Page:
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Women in STEM (Science, Technology, Engineering, Mathematics)

Queen's University Library guide gathers some key books, journals and multimedia about women in STEM

Dr. Heidi Ploeg

Dr. Heidi Ploeg

“With this chair, we’ll have the opportunity to support women in all stages of their engineering careers and education from elementary school through to senior faculty levels,” says Dr. Heidi Ploeg, pictured here in 2019 with a member of her research team.

Dr. Heidi Ploeg appointed as inaugural Chair for Women in Engineering

Posted at the Faculty of Engineering & Applied Science on October 15, 2020.  Re-posted with permission.


Dr. Heidi Ploeg, BSc’88, MSc’91, PhD’00, an associate professor in the Department of Mechanical and Materials Engineering, has been appointed as the Faculty of Engineering and Applied Science’s inaugural Chair for Women in Engineering for a five-year term. This new role has been made possible through a $3 million gift from an anonymous engineering alumni member passionate about ensuring that more women become leaders in engineering education and practice. 

Women have faced significant obstacles to STEM careers over time, and continue to be under-represented in these industries. According to Engineers Canada, only 18 percent of working engineers licenced in Canada are women.

The new Chair has a mandate to increase the number of women who become practicing engineers and scholars. The gift will be used to fund research by the Chair, and to develop and deliver new curricula that is inclusive to women, including support for the MECH 333 course Gender, Engineering and Technology pioneered by MECH professor emerita Dr. Geneviève Dumas. The gift will also support existing outreach and support programs aimed at encouraging women and girls to pursue education and careers in engineering fields.

“We will be providing support for current programs such as Aboriginal Access to Engineering and Connections Engineering Outreach,” says Dr. Ploeg. “There will also be a seminar series to bring women experts in their respective STEM fields to campus, as well as training and mentorship programs for faculty, and new course development."

“I’ve had undergraduate students tell me, ‘It wasn’t until fourth year before I was taught by my first woman professor’ and that’s clearly wrong,” says Dr. Keith Pilkey, head of the Department of Mechanical and Materials Engineering. “Dr. Ploeg is a world-class researcher and a highly accomplished teacher and engineer. She also has a background in advocacy, curriculum development, outreach, and in providing research opportunities for students in under-represented groups in Mechanical Engineering, including women. Her experience will be of tremendous benefit in areas where we know we need help: in growing the numbers of women on faculty, women applying to Queen’s undergraduate and graduate engineering programs, and women pursuing careers in the engineering profession.”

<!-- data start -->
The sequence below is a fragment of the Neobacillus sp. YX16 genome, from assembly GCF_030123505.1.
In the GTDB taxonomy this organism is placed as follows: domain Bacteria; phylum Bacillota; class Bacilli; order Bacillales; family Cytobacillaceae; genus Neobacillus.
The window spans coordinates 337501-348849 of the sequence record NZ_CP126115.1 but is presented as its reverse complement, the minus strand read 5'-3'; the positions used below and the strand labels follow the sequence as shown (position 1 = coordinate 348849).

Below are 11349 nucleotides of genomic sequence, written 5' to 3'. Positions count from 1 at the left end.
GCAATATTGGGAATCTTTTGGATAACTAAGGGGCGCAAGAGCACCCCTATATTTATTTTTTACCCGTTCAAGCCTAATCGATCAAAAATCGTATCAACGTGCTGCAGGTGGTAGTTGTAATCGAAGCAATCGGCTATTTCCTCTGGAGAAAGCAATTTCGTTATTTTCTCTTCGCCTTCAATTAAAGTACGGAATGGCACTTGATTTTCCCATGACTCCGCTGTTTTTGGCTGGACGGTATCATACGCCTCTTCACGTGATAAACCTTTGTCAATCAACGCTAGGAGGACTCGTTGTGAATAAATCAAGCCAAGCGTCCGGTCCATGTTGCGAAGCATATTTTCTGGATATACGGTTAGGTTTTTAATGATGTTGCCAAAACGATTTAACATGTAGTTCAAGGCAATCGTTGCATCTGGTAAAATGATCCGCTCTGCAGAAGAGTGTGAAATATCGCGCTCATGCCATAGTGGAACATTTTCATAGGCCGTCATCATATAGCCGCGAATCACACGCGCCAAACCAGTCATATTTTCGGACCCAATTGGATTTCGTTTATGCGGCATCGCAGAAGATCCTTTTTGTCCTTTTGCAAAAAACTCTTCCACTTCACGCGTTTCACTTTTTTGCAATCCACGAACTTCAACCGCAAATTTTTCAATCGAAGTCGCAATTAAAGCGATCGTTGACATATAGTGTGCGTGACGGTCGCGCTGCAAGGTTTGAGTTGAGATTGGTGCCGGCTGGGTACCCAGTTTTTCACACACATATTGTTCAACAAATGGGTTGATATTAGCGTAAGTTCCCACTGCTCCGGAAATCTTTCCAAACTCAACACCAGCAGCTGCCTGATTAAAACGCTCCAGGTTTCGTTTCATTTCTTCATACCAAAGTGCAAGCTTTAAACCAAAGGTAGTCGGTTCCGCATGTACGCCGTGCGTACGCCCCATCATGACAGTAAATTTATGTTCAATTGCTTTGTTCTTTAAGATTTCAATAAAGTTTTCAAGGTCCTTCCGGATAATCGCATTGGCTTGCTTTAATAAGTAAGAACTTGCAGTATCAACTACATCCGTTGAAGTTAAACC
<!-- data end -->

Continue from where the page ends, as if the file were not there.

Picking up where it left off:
Dr. Ploeg notes that the new Chair opens the door to a new generation of women scholars who will be fully supported as they develop their careers. “The promotion of women in engineering is something that all women in engineering do naturally,” she says. “It’s something I’ve always done as part of my work. It’s what I’m excited about, why I come to work, what I do at work anyway. This chair validates that. It really gives me the time and resources to carry on that work in a very visible and effective way.”

"This new Chair for Women in Engineering is an important step in the much-needed process of positive change," says Dr. Kevin Deluzio, Professor and Dean of the Faculty of Engineering and Applied Science. "It would not have been possible this year without this incredibly generous $3 million donation from an engineering alumni family. Dr. Ploeg has a vision to make engineering more attractive to a more diverse student body who are motivated to help make the world a better place. I'm excited that she has agreed to guide Queen's engineering at the vanguard of women engineering scholars in Canada. Thanks to our donor, she now has the opportunity and resources to have more of an impact to increase the number of women engineering students.”

Help support the Chair for Women in Engineering.